This article originally appeared on Gallup.com.
Millennials have challenged business norms for a long time. As Gallup's pioneering research clarified, millennials don't see much distinction between their job and their life, they expect flexibility and work-life balance, and they will quickly bail on companies that don't meet their definition of a life well-lived.
Trying to adapt established workplace norms to millennials — or adapt millennials to established workplace norms — hasn't been easy or especially successful.
Millennials are the least engaged age cohort, show the most turnover and have the lowest rates of wellbeing. And at over 56 million individuals, millennials are also the largest generation in the U.S. labor force, so their workplace experience has an enormous impact on business outcomes. When it comes to work, what matters to millennials matters to everyone.
And then last March, almost overnight, millions of people started working remotely. The workplace suddenly offered all the flexibility and potential for work-life balance millennials ever wanted. In one fell swoop, business conformed itself to the millennial way.
To understand the gravity, it's important to recognize the scale. Since the onset of the pandemic, the number of days spent working from home has doubled across the entire workforce. The majority of remote workers are millennials: 52%, versus 29% of Gen Xers and 17% of baby boomers, Gallup data show. And almost half of all millennial employees, 46%, work from home.
Millennials flourish in the new remote work environment, with climbing wellbeing and employee engagement.
The pandemic brought a lot of employees into an environment that no one was prepared for — except, you could argue, millennials.
They've been saying for years that they prioritize personal wellbeing, want greater work-life balance and are open to switching jobs to get what they want. So when the work world aligned with those needs by offering up remote work, millennials were ready. And, all things considered, they're flourishing.
Among millennials who work remotely, 54% have "thriving" wellbeing, compared with 47% among those who work on-site. For context, the average among all U.S. adults is 48.8%, a 12-year low according to Gallup data. Millennials are also far more engaged when they work remotely: 41%, versus 29% among those who work on-site.
And a whopping 74% of them don't want to go back to the office five days a week.
To be sure, millennials aren't the only ones who feel this way. Remote Gen Xers and remote baby boomers are more engaged and have better wellbeing as well, though to lesser degrees. And, in line with millennials, majorities of both Gen Xers (65%) and baby boomers (58%) would like to continue working remotely as much as possible even when the pandemic is over.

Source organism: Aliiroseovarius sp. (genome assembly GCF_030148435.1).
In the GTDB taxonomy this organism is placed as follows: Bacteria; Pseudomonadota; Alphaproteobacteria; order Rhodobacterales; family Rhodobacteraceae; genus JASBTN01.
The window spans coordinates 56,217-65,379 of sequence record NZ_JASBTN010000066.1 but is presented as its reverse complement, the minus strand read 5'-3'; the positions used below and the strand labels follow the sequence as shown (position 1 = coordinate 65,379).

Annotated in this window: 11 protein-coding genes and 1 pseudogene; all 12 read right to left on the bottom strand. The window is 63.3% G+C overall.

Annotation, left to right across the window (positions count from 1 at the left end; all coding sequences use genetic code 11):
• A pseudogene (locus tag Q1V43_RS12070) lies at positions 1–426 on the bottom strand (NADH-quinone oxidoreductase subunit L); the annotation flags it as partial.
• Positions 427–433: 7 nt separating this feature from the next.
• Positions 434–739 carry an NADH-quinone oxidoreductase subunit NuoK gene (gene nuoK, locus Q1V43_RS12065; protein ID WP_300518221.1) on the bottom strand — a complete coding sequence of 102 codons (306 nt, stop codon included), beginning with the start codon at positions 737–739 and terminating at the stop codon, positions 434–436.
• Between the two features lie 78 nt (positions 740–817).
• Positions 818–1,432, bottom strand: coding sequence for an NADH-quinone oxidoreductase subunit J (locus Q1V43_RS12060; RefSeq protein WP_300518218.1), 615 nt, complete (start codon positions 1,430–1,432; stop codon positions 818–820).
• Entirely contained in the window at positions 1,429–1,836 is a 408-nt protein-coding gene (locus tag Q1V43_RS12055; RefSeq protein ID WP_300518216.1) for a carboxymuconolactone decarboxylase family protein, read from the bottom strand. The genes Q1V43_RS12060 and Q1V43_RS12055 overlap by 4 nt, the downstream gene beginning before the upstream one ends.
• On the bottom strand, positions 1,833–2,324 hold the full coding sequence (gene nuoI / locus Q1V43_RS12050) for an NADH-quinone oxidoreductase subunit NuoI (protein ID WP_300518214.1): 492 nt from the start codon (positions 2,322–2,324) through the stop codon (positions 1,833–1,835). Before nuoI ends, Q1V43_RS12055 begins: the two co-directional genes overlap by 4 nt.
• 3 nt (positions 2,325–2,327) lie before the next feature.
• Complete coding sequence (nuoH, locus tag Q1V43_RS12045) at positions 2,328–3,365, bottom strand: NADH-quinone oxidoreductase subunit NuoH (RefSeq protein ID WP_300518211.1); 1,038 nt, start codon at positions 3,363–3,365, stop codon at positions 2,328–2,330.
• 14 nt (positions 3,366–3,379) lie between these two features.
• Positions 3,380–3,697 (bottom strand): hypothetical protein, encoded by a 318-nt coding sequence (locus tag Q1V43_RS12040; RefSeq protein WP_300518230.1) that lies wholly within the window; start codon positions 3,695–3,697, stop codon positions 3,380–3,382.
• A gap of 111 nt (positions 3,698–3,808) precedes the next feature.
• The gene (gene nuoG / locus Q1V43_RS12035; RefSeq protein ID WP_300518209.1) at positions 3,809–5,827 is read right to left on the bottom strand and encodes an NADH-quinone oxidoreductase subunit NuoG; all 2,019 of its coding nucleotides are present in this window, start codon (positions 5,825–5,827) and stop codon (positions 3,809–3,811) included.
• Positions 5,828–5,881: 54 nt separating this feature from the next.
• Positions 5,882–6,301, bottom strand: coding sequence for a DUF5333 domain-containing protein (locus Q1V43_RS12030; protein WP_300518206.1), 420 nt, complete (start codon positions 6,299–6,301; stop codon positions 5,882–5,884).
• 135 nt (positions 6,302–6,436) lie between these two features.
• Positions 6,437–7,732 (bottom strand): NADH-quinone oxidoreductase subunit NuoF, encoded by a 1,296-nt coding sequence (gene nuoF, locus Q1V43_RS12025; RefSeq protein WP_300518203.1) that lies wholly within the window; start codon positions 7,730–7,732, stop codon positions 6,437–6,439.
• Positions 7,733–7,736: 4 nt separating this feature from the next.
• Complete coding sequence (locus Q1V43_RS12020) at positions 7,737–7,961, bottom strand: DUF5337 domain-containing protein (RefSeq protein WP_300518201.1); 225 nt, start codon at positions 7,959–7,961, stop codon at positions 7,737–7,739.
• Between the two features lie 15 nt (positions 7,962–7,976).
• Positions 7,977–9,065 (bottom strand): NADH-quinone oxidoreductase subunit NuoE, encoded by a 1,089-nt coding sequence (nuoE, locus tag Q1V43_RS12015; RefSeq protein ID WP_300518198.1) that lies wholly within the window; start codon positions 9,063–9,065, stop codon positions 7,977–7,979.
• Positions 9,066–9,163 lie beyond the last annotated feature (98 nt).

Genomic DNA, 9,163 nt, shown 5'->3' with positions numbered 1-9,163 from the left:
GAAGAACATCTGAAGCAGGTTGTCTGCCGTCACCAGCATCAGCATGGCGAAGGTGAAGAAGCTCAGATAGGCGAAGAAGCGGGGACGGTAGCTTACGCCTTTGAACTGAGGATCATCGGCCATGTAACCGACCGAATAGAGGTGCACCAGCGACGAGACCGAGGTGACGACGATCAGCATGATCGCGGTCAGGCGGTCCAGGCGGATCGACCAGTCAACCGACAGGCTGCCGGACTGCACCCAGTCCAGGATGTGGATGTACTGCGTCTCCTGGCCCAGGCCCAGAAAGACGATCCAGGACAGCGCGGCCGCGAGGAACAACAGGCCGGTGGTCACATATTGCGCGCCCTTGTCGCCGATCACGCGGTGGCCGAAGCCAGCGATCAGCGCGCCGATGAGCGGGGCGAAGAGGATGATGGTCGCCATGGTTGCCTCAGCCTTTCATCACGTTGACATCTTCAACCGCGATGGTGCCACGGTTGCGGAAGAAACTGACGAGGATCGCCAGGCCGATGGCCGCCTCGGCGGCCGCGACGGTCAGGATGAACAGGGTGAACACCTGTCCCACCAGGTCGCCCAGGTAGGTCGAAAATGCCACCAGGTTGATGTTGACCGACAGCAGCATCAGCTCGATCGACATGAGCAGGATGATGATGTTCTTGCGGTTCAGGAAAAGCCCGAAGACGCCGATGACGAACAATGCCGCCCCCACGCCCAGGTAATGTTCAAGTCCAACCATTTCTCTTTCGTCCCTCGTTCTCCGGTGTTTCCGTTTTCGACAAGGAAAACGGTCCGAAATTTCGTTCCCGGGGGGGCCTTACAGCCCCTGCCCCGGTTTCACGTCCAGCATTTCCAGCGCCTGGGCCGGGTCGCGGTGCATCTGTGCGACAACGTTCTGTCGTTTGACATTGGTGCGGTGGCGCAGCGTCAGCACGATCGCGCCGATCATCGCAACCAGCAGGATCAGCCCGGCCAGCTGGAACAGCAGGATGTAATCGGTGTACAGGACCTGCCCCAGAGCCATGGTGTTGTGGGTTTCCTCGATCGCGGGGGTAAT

Which leaves leaders with a decision to make: Should these workers get what they want? Or do they need to go back to the pre-pandemic normal?
Evaluate positions for long-term remote work suitability.
Gallup's answer is: It depends. As part of our ongoing research into remote work — an aspect of our workplace data analytics that became required reading in the world's C-suites last March — we mined our database of 550+ jobs summarized into 35 roles across 20 industries to assess the impact of remote work on business outcomes before and during COVID-19.
The analysis showed that an optimal remote work role meets three criteria:
Employees can perform their duties away from an on-site work environment.
Most of the role's tasks and processes are inherently well-defined.
The role does not require highly interdependent work for success.
Even when those criteria are met, the individual's success is highly dependent on the manager and the individual's capacity for remote work. So before a company makes any decisions about their telework future — and six in 10 managers tell Gallup they intend to permit it post-pandemic — leaders should understand the work conditions that enable success off-site.
It won't be possible to provide those conditions for every millennial. And 26% of remote millennials want to go back to working at the office as much as they used to.
But it is possible to create those conditions for all roles that do fit the criteria — and for any employee who can flourish working from home — by teaching managers to coach high-performance remote workers, designing the right structures for all types of teams, and devising work plans that amplify the productivity and engagement of teleworkers. Gallup does it for clients all the time.
Rigid workplaces aren't the millennial way.
Leaders need to be proactive about creating the conditions that enable extraordinary work, no matter where it's done.
Millennials aren't going to willingly re-embrace rigid workplace practices — and when the economy is back to normal, they won't have to. Many companies are going 100% remote, and many more are expanding their capacity for it. That puts millennial workers closer than ever to an employee experience that meets their definition of a life well-lived.
It's going to be hard to put the genie back in the bottle when the pandemic is over, which leaves leaders with two choices: Either adapt the workplace to the needs of millennials, challenging as that is, or let them stay remote.